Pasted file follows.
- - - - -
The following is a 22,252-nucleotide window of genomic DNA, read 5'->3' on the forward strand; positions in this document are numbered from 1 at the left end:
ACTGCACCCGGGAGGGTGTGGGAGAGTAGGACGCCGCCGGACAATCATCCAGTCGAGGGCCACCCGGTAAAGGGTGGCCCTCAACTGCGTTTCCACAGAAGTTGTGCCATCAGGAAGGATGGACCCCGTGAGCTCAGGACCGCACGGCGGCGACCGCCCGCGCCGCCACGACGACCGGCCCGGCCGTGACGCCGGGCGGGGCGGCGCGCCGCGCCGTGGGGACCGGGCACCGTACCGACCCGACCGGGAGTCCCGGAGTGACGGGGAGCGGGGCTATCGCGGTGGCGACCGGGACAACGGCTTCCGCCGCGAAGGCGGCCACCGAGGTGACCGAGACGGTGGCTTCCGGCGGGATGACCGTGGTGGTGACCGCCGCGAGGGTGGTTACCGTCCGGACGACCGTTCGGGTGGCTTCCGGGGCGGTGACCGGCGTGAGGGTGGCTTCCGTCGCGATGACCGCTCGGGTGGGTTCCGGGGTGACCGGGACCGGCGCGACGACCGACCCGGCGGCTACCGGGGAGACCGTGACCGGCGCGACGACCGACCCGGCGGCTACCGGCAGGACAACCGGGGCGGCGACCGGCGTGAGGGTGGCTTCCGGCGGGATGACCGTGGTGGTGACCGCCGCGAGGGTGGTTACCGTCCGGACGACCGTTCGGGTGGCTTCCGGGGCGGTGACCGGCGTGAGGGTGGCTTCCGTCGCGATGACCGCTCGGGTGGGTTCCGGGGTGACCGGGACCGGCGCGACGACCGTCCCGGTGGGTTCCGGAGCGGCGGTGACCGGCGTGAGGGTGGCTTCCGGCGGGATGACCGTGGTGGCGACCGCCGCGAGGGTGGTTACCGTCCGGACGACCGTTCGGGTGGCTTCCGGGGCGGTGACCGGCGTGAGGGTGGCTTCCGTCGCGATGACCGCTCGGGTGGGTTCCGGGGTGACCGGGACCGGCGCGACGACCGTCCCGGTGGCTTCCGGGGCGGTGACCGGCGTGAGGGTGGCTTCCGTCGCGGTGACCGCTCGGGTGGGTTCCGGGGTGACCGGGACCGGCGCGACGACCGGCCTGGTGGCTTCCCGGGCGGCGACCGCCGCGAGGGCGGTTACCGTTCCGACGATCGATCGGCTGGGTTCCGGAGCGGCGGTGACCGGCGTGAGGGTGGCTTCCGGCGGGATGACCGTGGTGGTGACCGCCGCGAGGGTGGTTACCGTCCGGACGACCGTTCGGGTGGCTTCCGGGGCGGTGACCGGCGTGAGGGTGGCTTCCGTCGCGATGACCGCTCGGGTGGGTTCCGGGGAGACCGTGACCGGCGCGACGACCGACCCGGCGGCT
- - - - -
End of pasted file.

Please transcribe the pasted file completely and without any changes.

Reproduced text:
The following is a 22,252-nucleotide window of genomic DNA, read 5'->3' on the forward strand; positions in this document are numbered from 1 at the left end:
ACTGCACCCGGGAGGGTGTGGGAGAGTAGGACGCCGCCGGACAATCATCCAGTCGAGGGCCACCCGGTAAAGGGTGGCCCTCAACTGCGTTTCCACAGAAGTTGTGCCATCAGGAAGGATGGACCCCGTGAGCTCAGGACCGCACGGCGGCGACCGCCCGCGCCGCCACGACGACCGGCCCGGCCGTGACGCCGGGCGGGGCGGCGCGCCGCGCCGTGGGGACCGGGCACCGTACCGACCCGACCGGGAGTCCCGGAGTGACGGGGAGCGGGGCTATCGCGGTGGCGACCGGGACAACGGCTTCCGCCGCGAAGGCGGCCACCGAGGTGACCGAGACGGTGGCTTCCGGCGGGATGACCGTGGTGGTGACCGCCGCGAGGGTGGTTACCGTCCGGACGACCGTTCGGGTGGCTTCCGGGGCGGTGACCGGCGTGAGGGTGGCTTCCGTCGCGATGACCGCTCGGGTGGGTTCCGGGGTGACCGGGACCGGCGCGACGACCGACCCGGCGGCTACCGGGGAGACCGTGACCGGCGCGACGACCGACCCGGCGGCTACCGGCAGGACAACCGGGGCGGCGACCGGCGTGAGGGTGGCTTCCGGCGGGATGACCGTGGTGGTGACCGCCGCGAGGGTGGTTACCGTCCGGACGACCGTTCGGGTGGCTTCCGGGGCGGTGACCGGCGTGAGGGTGGCTTCCGTCGCGATGACCGCTCGGGTGGGTTCCGGGGTGACCGGGACCGGCGCGACGACCGTCCCGGTGGGTTCCGGAGCGGCGGTGACCGGCGTGAGGGTGGCTTCCGGCGGGATGACCGTGGTGGCGACCGCCGCGAGGGTGGTTACCGTCCGGACGACCGTTCGGGTGGCTTCCGGGGCGGTGACCGGCGTGAGGGTGGCTTCCGTCGCGATGACCGCTCGGGTGGGTTCCGGGGTGACCGGGACCGGCGCGACGACCGTCCCGGTGGCTTCCGGGGCGGTGACCGGCGTGAGGGTGGCTTCCGTCGCGGTGACCGCTCGGGTGGGTTCCGGGGTGACCGGGACCGGCGCGACGACCGGCCTGGTGGCTTCCCGGGCGGCGACCGCCGCGAGGGCGGTTACCGTTCCGACGATCGATCGGCTGGGTTCCGGAGCGGCGGTGACCGGCGTGAGGGTGGCTTCCGGCGGGATGACCGTGGTGGTGACCGCCGCGAGGGTGGTTACCGTCCGGACGACCGTTCGGGTGGCTTCCGGGGCGGTGACCGGCGTGAGGGTGGCTTCCGTCGCGATGACCGCTCGGGTGGGTTCCGGGGAGACCGTGACCGGCGCGACGACCGACCCGGCGGCT